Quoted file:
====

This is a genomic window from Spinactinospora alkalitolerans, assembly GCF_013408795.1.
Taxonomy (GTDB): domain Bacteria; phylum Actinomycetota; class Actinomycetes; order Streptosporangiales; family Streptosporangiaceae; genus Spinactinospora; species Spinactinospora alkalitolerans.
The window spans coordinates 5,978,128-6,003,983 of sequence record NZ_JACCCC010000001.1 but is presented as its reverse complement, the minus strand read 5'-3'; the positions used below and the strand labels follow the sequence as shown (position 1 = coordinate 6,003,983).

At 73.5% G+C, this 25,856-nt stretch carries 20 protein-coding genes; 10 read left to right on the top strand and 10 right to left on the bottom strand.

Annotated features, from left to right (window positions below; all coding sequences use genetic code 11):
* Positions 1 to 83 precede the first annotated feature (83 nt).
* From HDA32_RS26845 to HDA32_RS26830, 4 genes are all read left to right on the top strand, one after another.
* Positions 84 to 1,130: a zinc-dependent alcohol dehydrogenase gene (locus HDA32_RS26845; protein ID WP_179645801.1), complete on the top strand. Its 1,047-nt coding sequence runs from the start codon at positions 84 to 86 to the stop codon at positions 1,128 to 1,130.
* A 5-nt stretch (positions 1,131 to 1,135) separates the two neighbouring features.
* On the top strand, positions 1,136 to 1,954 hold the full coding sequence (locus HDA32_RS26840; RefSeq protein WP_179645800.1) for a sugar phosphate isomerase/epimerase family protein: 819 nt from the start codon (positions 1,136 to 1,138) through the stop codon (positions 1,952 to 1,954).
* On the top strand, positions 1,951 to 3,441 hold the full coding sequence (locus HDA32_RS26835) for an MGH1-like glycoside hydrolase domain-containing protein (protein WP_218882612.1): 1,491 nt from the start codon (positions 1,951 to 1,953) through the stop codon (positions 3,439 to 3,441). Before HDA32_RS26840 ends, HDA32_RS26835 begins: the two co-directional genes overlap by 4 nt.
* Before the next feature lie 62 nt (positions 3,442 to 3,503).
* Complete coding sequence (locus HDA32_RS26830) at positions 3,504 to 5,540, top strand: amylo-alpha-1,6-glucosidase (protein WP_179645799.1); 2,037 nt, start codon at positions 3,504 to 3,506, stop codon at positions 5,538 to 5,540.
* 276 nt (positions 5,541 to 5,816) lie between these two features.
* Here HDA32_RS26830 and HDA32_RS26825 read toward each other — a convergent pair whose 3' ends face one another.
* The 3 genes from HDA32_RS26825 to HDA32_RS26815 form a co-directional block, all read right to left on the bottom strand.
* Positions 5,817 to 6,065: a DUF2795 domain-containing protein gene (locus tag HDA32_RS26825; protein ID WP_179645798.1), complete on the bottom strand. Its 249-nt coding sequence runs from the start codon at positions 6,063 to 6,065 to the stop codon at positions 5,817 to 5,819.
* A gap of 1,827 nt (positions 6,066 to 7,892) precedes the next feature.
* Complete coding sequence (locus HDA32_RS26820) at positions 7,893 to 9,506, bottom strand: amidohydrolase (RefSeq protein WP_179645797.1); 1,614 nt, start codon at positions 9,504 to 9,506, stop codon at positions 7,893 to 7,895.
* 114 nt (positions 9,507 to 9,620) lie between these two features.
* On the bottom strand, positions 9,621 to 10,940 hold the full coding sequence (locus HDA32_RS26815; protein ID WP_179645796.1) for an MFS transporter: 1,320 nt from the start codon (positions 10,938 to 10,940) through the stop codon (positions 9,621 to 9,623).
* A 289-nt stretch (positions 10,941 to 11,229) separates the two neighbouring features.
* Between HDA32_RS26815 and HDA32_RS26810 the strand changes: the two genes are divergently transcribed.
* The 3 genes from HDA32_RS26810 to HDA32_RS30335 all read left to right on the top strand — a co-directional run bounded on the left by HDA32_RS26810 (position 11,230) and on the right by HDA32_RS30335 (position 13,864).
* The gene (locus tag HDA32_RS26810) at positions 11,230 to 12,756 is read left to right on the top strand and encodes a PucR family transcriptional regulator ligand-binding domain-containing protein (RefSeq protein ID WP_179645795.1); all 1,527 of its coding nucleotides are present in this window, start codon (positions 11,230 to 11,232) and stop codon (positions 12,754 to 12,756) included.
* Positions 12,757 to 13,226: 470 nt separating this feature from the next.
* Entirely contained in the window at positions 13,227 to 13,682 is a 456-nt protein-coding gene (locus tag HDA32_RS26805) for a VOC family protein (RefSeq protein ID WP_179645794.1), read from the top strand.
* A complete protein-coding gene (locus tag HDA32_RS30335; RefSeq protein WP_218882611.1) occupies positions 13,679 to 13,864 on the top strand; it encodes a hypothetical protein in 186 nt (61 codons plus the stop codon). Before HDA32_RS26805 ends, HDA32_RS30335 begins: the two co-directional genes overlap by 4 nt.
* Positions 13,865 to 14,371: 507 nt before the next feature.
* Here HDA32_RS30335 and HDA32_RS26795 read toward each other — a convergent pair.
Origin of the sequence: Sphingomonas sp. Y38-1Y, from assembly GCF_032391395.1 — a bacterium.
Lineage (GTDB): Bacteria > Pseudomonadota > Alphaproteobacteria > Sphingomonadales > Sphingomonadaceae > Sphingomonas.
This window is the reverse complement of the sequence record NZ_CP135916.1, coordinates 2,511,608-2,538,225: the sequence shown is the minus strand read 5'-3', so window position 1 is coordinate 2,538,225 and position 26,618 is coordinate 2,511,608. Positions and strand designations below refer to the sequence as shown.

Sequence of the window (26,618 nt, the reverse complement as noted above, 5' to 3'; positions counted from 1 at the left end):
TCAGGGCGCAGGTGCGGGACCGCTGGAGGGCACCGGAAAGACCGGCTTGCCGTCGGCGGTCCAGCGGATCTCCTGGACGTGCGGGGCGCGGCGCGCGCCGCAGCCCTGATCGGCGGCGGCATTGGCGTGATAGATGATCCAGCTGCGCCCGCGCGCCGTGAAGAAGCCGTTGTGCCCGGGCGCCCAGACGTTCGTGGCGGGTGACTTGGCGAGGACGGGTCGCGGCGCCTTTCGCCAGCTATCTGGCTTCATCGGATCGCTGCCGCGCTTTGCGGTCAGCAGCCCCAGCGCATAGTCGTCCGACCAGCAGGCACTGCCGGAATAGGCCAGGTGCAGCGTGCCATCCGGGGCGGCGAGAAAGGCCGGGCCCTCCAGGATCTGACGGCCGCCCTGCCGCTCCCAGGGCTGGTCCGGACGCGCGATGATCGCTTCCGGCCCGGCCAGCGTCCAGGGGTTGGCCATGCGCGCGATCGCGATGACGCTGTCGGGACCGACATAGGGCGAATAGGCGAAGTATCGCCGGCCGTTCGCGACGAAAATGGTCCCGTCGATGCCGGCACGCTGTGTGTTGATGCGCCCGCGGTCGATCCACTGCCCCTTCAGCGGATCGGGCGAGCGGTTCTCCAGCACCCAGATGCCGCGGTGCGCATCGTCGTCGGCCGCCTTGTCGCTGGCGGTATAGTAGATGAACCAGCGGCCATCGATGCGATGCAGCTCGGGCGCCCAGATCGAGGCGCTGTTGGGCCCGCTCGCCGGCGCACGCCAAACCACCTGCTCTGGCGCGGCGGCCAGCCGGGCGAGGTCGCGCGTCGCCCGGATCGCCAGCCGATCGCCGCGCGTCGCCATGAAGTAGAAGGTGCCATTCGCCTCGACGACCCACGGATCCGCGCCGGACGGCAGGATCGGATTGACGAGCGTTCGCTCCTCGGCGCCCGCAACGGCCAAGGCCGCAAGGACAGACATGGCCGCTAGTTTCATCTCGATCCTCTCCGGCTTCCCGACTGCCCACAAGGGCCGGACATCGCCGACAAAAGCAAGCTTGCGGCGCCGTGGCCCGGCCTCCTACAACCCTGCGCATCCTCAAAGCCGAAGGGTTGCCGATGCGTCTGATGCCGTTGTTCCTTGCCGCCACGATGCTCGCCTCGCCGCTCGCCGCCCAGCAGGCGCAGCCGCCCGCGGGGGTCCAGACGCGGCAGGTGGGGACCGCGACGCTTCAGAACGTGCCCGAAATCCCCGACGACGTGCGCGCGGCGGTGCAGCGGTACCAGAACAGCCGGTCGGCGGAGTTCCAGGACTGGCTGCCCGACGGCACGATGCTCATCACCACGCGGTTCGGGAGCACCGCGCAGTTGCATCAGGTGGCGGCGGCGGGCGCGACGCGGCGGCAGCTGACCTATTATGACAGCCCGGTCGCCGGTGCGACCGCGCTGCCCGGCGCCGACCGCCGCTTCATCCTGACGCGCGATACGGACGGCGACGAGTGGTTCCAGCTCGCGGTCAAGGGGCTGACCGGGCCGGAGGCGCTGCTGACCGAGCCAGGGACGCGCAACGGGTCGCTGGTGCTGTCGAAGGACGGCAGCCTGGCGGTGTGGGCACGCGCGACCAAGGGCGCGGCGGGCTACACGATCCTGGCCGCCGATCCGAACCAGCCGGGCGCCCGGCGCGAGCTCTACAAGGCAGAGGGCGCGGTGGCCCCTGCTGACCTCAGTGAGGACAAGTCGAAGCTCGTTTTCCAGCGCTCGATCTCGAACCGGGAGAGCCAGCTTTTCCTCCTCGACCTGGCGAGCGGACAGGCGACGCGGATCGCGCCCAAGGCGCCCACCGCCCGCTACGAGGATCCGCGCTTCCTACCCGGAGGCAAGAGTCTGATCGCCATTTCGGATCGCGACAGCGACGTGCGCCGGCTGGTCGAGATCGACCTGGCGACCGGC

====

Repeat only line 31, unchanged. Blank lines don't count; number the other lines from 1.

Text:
Origin of the sequence: Sphingomonas sp. Y38-1Y, from assembly GCF_032391395.1 — a bacterium.